The FAR is the relationship between the total amount of usable floor area that a building has or has been permitted to have and the total area of the lot on which the building stands.

### How is FAR calculated?

FAR is calculated by dividing the total or gross floor area of the building by the gross area of the lot. A higher ratio is more likely to indicate a dense or urban construction. Local governments use FAR for zoning codes.

**How Is FAR different front square feet?**

FAR is a floor area ratio for the entire floor area of a building. That includes elevator shafts, hallways, basements, parking garages, stairs. These are not included in a square foot calculation which is just the livable area.

**What does the FAR tell us?**

FAR tells us what type of a neighborhood a building is in. An area with a higher ratio is likely to be dense or highly urbanized area.

**How is FAR used in real estate?**

FAR is a zoning tool used by cities to establish the size of buildings. A low FAR limits construction. A high FAR allows for more contruction — and higher density. When an area’s FAR is adjusted through a zoning change, developers can increase the size of buildings.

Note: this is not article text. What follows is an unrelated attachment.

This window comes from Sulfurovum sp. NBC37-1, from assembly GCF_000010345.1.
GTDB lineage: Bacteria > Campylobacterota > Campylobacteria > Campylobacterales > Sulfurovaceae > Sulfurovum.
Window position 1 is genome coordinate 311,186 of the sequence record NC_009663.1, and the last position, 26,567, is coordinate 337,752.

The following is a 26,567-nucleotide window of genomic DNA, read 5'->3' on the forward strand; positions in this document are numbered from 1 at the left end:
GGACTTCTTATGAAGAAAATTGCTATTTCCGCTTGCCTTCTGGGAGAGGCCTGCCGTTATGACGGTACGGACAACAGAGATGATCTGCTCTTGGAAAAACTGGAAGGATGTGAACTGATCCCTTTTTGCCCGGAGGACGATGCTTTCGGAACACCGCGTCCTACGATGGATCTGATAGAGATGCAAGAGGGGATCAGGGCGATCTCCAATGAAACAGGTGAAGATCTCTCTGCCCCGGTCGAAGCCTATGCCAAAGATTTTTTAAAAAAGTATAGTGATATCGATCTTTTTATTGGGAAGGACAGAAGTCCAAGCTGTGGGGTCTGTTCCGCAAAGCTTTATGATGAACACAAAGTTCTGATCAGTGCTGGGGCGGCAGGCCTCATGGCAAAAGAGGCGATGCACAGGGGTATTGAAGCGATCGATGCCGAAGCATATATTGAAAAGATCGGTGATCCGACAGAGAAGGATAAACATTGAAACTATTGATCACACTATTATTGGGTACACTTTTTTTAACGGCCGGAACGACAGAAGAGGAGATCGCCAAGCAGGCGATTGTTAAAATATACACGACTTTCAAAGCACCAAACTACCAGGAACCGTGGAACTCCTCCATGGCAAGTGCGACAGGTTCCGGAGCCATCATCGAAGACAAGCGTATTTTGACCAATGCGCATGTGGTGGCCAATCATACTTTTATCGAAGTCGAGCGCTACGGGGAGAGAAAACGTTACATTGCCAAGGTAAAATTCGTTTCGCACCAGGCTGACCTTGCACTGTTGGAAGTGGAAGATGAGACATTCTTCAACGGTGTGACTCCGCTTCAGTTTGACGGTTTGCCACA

**An example of how to use FAR**

The FAR of a 1,000-square-foot building with one story situated on a 4,000-square-foot lot would be 0.25. A two-story building on the same lot, where each floor was 500 square feet, would have the same FAR value.

As a more specific example, an apartment building is for sale for $4 million. It occupies 20,000 square feet. The entire lot is 2 acres or 87120 square feet. The FAR is 20,000 divided by 87120. So the FAR is 0.23.